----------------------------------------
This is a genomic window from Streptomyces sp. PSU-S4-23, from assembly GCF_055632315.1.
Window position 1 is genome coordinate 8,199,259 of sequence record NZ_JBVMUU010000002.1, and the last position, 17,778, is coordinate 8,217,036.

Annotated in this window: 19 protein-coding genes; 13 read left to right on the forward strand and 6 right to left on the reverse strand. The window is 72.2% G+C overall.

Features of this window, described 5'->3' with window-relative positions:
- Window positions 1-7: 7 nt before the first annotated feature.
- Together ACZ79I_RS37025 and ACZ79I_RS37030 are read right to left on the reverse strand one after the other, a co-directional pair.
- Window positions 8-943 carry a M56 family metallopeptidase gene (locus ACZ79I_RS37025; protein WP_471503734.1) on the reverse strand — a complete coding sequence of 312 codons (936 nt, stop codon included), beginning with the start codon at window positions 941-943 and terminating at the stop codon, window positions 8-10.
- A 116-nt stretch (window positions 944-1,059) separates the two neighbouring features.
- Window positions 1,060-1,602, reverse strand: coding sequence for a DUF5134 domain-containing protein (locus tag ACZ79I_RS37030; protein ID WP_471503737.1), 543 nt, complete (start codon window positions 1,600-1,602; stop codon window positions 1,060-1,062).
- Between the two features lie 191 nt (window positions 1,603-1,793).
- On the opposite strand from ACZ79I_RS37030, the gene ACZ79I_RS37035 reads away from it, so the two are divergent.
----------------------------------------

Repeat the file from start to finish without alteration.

This is a genomic window from Streptomyces sp. PSU-S4-23, from assembly GCF_055632315.1.
Window position 1 is genome coordinate 8,199,259 of sequence record NZ_JBVMUU010000002.1, and the last position, 17,778, is coordinate 8,217,036.

Annotated in this window: 19 protein-coding genes; 13 read left to right on the forward strand and 6 right to left on the reverse strand. The window is 72.2% G+C overall.

Features of this window, described 5'->3' with window-relative positions:
- Window positions 1-7: 7 nt before the first annotated feature.
- Together ACZ79I_RS37025 and ACZ79I_RS37030 are read right to left on the reverse strand one after the other, a co-directional pair.
- Window positions 8-943 carry a M56 family metallopeptidase gene (locus ACZ79I_RS37025; protein WP_471503734.1) on the reverse strand — a complete coding sequence of 312 codons (936 nt, stop codon included), beginning with the start codon at window positions 941-943 and terminating at the stop codon, window positions 8-10.
- A 116-nt stretch (window positions 944-1,059) separates the two neighbouring features.
- Window positions 1,060-1,602, reverse strand: coding sequence for a DUF5134 domain-containing protein (locus tag ACZ79I_RS37030; protein ID WP_471503737.1), 543 nt, complete (start codon window positions 1,600-1,602; stop codon window positions 1,060-1,062).
- Between the two features lie 191 nt (window positions 1,603-1,793).
- On the opposite strand from ACZ79I_RS37030, the gene ACZ79I_RS37035 reads away from it, so the two are divergent.